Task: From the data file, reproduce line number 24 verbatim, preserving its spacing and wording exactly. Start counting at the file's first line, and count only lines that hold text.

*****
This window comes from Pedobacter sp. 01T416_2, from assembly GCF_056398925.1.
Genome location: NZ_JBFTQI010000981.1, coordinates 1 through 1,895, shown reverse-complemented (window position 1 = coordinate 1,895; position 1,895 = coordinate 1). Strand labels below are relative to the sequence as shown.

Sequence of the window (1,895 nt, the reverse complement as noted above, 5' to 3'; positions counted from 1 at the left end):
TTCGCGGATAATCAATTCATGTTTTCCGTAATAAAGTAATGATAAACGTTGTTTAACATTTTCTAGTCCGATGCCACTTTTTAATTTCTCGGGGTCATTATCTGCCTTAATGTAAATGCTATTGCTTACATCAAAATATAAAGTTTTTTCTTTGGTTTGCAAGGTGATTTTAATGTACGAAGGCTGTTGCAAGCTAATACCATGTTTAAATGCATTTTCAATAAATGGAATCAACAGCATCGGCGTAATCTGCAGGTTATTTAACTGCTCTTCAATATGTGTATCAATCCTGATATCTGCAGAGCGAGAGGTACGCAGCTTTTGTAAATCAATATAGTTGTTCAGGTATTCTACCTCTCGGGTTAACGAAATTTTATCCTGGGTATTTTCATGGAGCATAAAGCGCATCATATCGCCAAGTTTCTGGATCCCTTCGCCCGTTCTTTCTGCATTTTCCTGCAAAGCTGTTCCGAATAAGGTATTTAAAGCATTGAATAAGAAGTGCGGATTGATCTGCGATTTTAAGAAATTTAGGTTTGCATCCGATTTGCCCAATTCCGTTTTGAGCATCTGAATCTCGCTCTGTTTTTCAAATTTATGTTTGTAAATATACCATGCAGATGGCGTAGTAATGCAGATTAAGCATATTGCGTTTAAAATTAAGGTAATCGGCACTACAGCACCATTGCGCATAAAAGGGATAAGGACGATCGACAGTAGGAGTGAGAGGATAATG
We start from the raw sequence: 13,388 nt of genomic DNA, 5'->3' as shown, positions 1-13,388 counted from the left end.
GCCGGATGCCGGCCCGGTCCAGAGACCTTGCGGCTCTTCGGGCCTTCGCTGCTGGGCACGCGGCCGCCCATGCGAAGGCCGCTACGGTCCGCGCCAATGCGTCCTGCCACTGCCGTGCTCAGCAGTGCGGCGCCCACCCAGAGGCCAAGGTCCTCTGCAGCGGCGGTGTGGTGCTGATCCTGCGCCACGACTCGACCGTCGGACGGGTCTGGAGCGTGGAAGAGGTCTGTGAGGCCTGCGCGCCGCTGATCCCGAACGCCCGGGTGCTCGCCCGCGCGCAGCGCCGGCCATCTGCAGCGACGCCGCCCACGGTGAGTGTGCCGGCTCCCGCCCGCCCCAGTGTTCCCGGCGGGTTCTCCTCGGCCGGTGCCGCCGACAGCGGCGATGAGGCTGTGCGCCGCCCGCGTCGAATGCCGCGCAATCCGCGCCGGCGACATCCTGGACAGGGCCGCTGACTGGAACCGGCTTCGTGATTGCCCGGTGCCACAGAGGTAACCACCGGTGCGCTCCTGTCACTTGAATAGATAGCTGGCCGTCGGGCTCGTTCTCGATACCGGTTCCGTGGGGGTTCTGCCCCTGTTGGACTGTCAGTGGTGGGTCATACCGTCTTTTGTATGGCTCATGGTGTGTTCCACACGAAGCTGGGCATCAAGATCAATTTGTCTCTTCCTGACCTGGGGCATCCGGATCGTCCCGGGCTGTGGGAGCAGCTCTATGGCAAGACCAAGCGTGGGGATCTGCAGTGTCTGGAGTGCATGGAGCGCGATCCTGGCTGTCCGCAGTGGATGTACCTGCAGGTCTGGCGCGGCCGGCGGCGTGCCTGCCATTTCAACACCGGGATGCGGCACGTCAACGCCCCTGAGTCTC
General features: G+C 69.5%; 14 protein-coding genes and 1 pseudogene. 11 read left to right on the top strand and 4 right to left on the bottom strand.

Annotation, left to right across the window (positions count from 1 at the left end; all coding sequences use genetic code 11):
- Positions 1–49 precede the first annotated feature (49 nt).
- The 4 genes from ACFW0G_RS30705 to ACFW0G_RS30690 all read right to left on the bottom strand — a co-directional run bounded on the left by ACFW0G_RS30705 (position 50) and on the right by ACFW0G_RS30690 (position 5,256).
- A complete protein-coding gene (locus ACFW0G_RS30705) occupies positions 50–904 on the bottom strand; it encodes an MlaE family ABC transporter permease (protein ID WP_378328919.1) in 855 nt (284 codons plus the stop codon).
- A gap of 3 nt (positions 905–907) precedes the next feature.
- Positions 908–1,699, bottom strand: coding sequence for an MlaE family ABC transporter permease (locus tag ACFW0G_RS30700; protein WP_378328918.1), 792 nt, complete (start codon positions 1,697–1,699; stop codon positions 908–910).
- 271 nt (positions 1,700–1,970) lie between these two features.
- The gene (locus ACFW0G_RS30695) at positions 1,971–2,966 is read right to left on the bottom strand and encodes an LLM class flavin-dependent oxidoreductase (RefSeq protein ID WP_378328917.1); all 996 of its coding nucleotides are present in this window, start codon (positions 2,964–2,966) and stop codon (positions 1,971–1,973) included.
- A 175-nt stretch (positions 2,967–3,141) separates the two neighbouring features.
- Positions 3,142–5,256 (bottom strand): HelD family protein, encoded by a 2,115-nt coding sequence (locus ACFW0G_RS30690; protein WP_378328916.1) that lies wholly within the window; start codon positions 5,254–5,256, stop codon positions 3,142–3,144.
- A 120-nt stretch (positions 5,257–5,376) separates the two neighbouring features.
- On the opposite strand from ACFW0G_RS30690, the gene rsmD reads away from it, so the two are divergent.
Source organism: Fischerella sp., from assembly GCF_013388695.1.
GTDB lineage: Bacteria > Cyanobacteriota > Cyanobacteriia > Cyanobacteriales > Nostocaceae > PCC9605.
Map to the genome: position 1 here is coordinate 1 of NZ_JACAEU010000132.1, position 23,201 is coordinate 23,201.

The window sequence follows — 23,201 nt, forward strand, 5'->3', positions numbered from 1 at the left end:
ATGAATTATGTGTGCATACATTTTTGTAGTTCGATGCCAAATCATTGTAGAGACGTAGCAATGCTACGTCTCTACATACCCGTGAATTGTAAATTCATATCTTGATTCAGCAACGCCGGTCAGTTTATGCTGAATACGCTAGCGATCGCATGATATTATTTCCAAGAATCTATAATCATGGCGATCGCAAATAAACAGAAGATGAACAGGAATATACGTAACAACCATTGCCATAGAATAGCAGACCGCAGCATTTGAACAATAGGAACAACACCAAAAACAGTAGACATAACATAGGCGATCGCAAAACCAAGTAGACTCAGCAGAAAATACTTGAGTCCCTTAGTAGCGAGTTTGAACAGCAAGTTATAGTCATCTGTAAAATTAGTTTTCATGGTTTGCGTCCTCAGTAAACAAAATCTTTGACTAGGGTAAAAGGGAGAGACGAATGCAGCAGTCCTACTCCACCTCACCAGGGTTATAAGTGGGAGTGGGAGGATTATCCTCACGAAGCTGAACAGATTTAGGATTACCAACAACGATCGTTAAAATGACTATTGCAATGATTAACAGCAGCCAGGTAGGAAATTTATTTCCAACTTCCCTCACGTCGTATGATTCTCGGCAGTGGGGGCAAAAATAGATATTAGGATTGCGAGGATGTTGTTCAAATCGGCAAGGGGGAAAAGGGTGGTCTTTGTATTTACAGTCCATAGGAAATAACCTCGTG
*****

ATGAATTATGTGTGCATACATTTTTGTAGTTCGATGCCAAATCATTGTAGAGACGTAGCAATGCTACGTCTCTACATACCCGTGAATTGTAAATTCATATCTTGATTCAGCAACGCCGGTCAGTTTATGCTGAATACGCTAGCGATCGCATGATATTATTTCCAAGAATCTATAATCATGGCGATCGCAAATAAACAGAAGATGAACAGGAATATACGTAACAACCATTGCCATAGAATAGCAGACCGCAGCATTTGAACAATAGGAACAACACCAAAAACAGTAGACATAACATAGGCGATCGCAAAACCAAGTAGACTCAGCAGAAAATACTTGAGTCCCTTAGTAGCGAGTTTGAACAGCAAGTTATAGTCATCTGTAAAATTAGTTTTCATGGTTTGCGTCCTCAGTAAACAAAATCTTTGACTAGGGTAAAAGGGAGAGACGAATGCAGCAGTCCTACTCCACCTCACCAGGGTTATAAGTGGGAGTGGGAGGATTATCCTCACGAAGCTGAACAGATTTAGGATTACCAACAACGATCGTTAAAATGACTATTGCAATGATTAACAGCAGCCAGGTAGGAAATTTATTTCCAACTTCCCTCACGTCGTATGATTCTCGGCAGTGGGGGCAAAAATAGATATTAGGATTGCGAGGATGTTGTTCAAATCGGCAAGGGGGAAAAGGGTGGTCTTTGTATTTACAGTCCATAGGAAATAACCTCGTG